Impact of the New NLRB Election Rules

By: Daniel M. Drewry, Drewry Simmons Vornehm, LLP

In April 2015, the NLRB issued the quickie (sometimes referred to as “ambush”) election rule, which significantly shortened the time between a filing for representation (i.e. request for a vote) and the actual representation election.  Under the new rules, elections could be held between 10-21 days of the filing of a petition – versus the median time frame of 38 days under the old rules.  Under the new rules, most Employer challenges to voter eligibility or the appropriateness of the bargaining unit can only be pursued post-election.  Opponents of the rule argued that historically the shorter the duration of time it takes to hold an election following the filing of a petition the more likely it is the union will win the election.

Early reports indicated that in the first 3 months of the rule being in effect, election filings were up and elections were held on average within 25 days of filing.  Two weeks ago, the NLRB reported that in the 9 months from April 2015 through the end of January 2016, the election time had dropped to 24 days from filing (consistent with the first 3 month results and down roughly 40% from the average duration of 38 days prior to implementation of the new rules).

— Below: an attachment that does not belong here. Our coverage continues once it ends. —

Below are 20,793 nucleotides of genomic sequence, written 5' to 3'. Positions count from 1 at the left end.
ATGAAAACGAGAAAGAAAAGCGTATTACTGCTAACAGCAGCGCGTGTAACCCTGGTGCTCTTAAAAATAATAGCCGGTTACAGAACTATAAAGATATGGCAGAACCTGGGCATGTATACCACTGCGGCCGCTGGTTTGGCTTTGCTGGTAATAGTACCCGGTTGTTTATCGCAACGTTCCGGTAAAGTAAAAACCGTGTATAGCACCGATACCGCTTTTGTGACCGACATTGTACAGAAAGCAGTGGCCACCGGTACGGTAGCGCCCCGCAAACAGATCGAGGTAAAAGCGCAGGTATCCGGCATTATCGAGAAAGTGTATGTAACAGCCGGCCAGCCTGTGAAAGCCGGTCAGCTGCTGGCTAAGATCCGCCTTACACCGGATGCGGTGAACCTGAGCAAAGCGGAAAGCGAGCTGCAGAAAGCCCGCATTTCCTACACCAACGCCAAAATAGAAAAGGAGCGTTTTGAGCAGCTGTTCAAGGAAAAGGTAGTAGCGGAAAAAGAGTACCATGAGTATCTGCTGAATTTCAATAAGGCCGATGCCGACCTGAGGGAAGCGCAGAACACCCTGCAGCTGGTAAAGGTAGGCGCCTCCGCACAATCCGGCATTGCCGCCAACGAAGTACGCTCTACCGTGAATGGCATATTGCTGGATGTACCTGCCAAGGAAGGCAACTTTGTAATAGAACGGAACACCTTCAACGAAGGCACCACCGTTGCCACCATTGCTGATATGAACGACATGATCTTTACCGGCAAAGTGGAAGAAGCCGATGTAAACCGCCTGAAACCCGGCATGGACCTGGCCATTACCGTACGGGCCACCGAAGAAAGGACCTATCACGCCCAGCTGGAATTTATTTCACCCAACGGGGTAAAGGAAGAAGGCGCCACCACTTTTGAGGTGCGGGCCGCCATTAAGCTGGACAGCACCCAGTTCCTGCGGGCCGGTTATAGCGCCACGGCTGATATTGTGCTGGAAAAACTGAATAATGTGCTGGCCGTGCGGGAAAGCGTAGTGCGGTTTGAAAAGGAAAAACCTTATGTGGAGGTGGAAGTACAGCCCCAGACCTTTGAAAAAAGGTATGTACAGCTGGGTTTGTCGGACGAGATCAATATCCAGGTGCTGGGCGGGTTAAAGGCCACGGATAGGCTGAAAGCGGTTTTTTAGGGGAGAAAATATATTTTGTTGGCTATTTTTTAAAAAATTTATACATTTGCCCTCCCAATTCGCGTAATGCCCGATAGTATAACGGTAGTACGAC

Interestingly, according to the NLRB data the shortened election time has not resulted in significant gains for unions in terms of the percentage of successful union campaigns – as many predicted.  In fact, the union win percentage actually dropped from 65% to 64% over the same period.  Similarly, the data does not reflect a significant increase in the number of union petitions filed under the new rules (2,097) compared to the number filed during same 9 month period in 2014 under the old rules (2,020).

This April the quickie election rule will have been in effect for one full year.  It remains to be seen whether the metrics will reflect a substantial shift in the number or likely outcome of elections under the new rules, or simply a shorter election cycle.  For a comparison of the new procedures to the former procedures, see: